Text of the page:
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Divorce solicitors talk about prenuptial agreements

For many couples, especially those of modest means without the likelihood of amassing major wealth, a prenuptial agreement is unlikely to be really necessary. However, if one party to a marriage has significantly more assets than the other, or is likely to inherit substantial wealth, then it may be prudent to consult a divorce solicitor to talk about what could happen to the money in the event of relationship breakdown.

What’s mine is mine, right?

When two people get divorced, a court will take into consideration all wealth and property that the couple possesses to calculate an appropriate financial settlement.

Without a marital property agreement (the overarching name for pre-nuptial and post-nuptial agreements), all wealth, including inheritances and pre-wedding assets, will form the family property and a court may decide that it is appropriate to divide the total wealth on a 50/50 basis.

A well-drafted prenuptial agreement can help protect any family heirlooms, houses, businesses, and potential inheritances, but both parties will need to have fully disclosed their assets, sought independent legal advice, and signed the agreement in plenty of time before the wedding.

Prenuptial agreements must be fair

Contrary to what some people believe, a marital property agreement must be fair and cannot seek to disadvantage the other party to the marriage.

So, a spouse who seeks to prevent their former partner from gaining any financial restitution after divorce, by means of a punitive pre-nup, will almost certainly have the document thrown out of court.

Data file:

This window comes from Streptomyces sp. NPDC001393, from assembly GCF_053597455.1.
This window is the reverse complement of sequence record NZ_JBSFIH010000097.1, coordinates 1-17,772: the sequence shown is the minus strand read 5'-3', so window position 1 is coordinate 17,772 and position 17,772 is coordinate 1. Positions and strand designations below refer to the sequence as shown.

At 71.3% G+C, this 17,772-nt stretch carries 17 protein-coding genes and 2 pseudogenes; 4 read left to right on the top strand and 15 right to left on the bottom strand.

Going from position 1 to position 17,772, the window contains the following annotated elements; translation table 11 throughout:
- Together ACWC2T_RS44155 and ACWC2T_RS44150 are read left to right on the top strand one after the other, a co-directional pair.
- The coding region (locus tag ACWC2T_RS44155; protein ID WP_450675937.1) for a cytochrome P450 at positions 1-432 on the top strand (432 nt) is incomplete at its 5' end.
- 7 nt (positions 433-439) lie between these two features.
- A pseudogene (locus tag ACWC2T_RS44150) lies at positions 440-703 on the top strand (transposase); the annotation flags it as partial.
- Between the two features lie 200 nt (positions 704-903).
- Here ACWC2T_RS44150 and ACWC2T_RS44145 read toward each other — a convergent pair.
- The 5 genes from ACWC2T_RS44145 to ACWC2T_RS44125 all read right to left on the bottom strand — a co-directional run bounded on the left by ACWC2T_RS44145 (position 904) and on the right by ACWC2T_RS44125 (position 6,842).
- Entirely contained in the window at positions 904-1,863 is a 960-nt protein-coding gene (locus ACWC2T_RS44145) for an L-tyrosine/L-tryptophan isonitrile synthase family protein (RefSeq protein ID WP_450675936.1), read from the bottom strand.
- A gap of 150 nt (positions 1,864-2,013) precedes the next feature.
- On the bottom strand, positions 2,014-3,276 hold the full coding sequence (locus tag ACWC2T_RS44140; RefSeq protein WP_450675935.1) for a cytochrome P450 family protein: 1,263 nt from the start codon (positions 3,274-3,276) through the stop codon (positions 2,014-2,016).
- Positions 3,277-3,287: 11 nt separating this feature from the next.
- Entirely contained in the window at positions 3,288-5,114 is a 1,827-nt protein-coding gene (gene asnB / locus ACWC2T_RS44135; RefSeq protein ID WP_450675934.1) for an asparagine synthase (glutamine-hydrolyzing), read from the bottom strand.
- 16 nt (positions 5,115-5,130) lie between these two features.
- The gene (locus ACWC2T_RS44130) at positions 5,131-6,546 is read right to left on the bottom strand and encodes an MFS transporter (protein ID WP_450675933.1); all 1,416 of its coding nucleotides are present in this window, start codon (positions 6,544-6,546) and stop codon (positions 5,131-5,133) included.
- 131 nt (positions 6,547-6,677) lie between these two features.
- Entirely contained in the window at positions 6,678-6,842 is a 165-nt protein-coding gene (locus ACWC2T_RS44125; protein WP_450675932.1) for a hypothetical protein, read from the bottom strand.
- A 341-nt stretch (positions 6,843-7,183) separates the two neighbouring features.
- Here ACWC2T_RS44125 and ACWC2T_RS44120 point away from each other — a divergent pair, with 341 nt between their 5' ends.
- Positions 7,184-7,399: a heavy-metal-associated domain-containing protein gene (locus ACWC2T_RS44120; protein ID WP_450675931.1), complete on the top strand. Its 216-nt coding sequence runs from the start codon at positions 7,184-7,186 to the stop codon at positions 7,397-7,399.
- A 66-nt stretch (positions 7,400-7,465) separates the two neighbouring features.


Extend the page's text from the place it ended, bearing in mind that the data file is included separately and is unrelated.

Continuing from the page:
However, if both parties have agreed in a pre-nup that a family cottage or valuable painting should stay in the possession of one spouse, the judge may be inclined to ring-fence the item and not include it as part of the financial settlement claim.

In England and Wales, pre-nups are not legally binding and although a court will look upon a correctly drafted document as guidance in a divorce financial settlement claim, judges are not bound to adhere to the contents.

Plus, any spouse who is found to have withheld information about their wealth and assets during negotiations for a prenuptial agreement will also see the document decreed null and void by a court. (Withholding financial information during a divorce settlement claim could also see the relevant spouse held in contempt of court and facing prosecution.)

While some people will always see prenuptial agreements as unromantic and an unnecessary hassle, here at George Ide we see them as just another form of financial planning and, as a marriage is often based on sharing and juggling the financial burden, a marital property agreement can be seen as forward-thinking and completely sensible – just like investing in a pension or taking out insurance.

Pre-nup or no pre-nup? Ask George Ide’s divorce solicitors in Chichester

If you are unsure whether drawing up a marital property agreement would be in your best interests, it is worth speaking to the family law team at George Ide.

Our solicitors can advise you – whether you live in Chichester, Bognor Regis, Midhurst, Hayling Island, Southampton, or further afield – and we can tell you quickly and expertly whether a prenuptial agreement would be suitable for your circumstances.

If your partner is insisting that you must sign a marital property agreement, our lawyers can check the document to ensure it does not seek to disadvantage you, and we can represent you in any further negotiations to create a fair agreement which protects you in the event of a divorce.

For more information and to speak to a divorce solicitor today, please call our family law team in either our Chichester or Bognor offices.

For a considerate and sensitive family law service that is always on your side, choose George Ide.